As we previously advised in the April 2013 issue of Epstein Becker Green’s Take 5 Newsletter, on June 11, 2013, over Mayor Michael Bloomberg’s veto, an amendment to the New York City Human Rights Law (“NYCHRL”) becomes effective, prohibiting discrimination based upon an individual’s unemployment. The District of Columbia, New Jersey, and Oregon maintain similar laws prohibiting discrimination based on an individual’s employment status. New York City’s law, however, is broader than these other laws, in that it permits applicants to file private court actions against employers or file complaints with the New York City Commission on Human Rights (“Commission”), whereas existing laws in other jurisdictions do not provide for such remedies.
The NYCHRL applies to employers, including employment agencies, with four or more employees (including independent contractors who are “natural persons” and not themselves employers).
The amendment prohibits an employer from basing an employment decision, with regards to hiring, compensation, or the terms, conditions, or privileges of employment, on an applicant’s “unemployment.” The terms “unemployed” or “unemployment” are defined as “not having a job, being available for work, and seeking employment.”
In addition, the amendment prohibits an employer from publishing, in print or in any other medium, an advertisement for any job vacancy in New York City that contains a provision stating or indicating that either: (1) being currently employed is a requirement or qualification for the job, or (2) an employer will not consider individuals for employment based on their unemployment status.
Finally, as with other protected classifications, covered employers must not retaliate against employees who have opposed employer actions based on unemployment status.
Although the amendment prohibits employers from basing an employment decision on an applicant’s unemployment, employers may consider an applicant’s unemployment when there is a “substantially job-related” reason or qualification, including, but not limited to, a current and valid professional or occupational license; a certificate, registration, permit, or other credential; a minimum level of education or training; or a minimum level of professional, occupational, or field experience.
The law specifically permits inquiries into the circumstances surrounding an applicant’s separation from prior employment. Furthermore, employers are permitted to consider only applicants who are currently employed by the employer—including both giving priority for employment and giving priority with respect to compensation or the terms, conditions, or privileges of employment. In addition, employers are permitted to base compensation and terms or conditions of employment on a person’s actual amount of experience.
In addition, there are some exceptions for certain public employment and appointment scenarios. Finally, the legislation does not apply to the exercise of any right of an employer or employee pursuant to a collective bargaining agreement.
An unlawful discriminatory practice will be found where there is a disparate impact on the unemployed. Specifically, disparate impact will be found where an employer’s policy or practice (or a group of policies or practices) has a disproportionate effect on the unemployed. Employers will be required to plead and prove as an affirmative defense that each such policy or practice has, as its basis, a substantially job-related qualification, or does not contribute to the disparate impact. As discussed above, a “substantially job-related” qualification includes, but is not limited to, a current and valid professional or occupational license; a certificate, registration, permit, or other credential; a minimum level of education or training; or a minimum level of professional, occupational, or field experience.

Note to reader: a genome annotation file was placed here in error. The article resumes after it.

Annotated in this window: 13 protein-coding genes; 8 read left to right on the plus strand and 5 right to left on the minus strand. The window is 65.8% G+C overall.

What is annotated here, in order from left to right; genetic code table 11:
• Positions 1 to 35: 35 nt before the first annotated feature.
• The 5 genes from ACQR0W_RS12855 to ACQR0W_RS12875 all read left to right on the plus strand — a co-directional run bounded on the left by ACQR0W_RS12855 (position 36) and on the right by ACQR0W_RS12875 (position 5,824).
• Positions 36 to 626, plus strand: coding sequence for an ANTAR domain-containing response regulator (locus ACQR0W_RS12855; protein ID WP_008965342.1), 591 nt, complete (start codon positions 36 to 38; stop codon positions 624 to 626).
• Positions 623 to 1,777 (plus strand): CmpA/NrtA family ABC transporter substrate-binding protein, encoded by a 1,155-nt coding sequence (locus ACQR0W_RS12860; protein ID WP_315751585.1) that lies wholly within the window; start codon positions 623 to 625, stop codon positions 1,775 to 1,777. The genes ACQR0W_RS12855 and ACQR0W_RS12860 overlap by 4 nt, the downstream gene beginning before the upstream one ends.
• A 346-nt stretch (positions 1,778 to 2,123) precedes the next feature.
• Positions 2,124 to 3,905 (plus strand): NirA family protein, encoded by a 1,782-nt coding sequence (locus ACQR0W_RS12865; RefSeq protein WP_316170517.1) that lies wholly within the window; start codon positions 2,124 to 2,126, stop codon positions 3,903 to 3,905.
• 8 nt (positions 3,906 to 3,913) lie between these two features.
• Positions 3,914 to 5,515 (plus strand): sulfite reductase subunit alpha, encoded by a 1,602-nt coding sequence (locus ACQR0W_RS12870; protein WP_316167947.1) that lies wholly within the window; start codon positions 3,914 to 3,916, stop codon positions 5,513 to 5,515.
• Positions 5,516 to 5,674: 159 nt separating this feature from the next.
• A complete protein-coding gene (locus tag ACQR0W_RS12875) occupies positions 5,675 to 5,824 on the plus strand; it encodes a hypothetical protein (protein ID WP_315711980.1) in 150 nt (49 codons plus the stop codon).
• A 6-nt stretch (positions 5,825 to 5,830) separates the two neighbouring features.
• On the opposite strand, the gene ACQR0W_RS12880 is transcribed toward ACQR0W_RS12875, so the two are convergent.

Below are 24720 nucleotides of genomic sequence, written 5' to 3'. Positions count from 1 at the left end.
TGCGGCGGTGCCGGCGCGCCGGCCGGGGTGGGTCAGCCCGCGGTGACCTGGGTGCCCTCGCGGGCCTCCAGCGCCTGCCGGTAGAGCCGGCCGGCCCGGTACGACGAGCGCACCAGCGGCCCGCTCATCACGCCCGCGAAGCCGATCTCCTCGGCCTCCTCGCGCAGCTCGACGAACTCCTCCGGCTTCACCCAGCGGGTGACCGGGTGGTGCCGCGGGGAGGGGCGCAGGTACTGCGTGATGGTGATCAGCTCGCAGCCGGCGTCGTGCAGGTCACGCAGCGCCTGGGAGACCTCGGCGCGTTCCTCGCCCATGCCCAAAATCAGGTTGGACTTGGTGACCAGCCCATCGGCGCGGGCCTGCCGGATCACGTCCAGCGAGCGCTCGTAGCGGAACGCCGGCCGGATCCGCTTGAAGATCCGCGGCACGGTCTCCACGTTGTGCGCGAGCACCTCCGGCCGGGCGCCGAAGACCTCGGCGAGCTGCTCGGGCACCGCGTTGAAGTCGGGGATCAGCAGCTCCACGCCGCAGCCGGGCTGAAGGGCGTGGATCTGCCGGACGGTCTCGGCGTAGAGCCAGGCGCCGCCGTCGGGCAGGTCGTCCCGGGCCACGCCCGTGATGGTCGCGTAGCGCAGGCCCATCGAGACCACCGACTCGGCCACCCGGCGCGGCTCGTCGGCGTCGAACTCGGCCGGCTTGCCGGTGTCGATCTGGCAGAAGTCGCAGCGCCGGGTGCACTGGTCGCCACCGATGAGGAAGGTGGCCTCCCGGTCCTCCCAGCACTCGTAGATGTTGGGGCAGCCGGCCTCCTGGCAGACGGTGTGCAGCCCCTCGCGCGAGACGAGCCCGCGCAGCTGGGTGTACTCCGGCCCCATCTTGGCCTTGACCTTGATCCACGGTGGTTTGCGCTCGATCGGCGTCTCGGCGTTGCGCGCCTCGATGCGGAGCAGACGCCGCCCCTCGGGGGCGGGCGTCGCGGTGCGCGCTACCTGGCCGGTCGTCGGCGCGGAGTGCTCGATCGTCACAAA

If the Commission determines that an employer engaged in an unlawful discriminatory practice—in this case, the act of discriminating against an individual based on his or her unemployment status—it will require an employer to cease and desist from the unlawful discriminatory practice or take affirmative action, such as hiring the prospective employee, providing back pay and front pay, and/or paying compensatory damages. The Commission may also impose civil penalties of up to $250,000 to “vindicate the public interest.” The amount of civil penalties imposed depends on the severity of the employer’s practice. If an applicant files a civil suit, a court may award damages, including punitive damages, injunctive relief, and attorneys’ fees and costs.
What Employers Should Do Now
New York City employers should review their hiring procedures and practices to ensure compliance with the NYCHRL. This may include:
- revising advertisements to ensure that current employment is not a requirement for a position;
- reviewing employment applications to remove or modify questions that focus on gaps in employment;
- training staff regarding hiring and interviews, including instructing staff regarding questions that focus on gaps in employment;
- revising recruiting policies and procedures; and
- reviewing and, if needed, revising employee handbook or other policies or procedures pertaining to discrimination in hiring.
For more information about this Advisory, please contact:
Anna A. Cohen
Jennifer A. Goldman
 While asking these questions is not per se prohibited under the amendment, focusing on periods of unemployment during a job interview or in an employment application may make it more likely that an applicant will allege unemployment-related discrimination.
For more insights on labor and employment,
read the Epstein Becker Green Blogs.
If you would like to be added to our mailing list(s), please click here.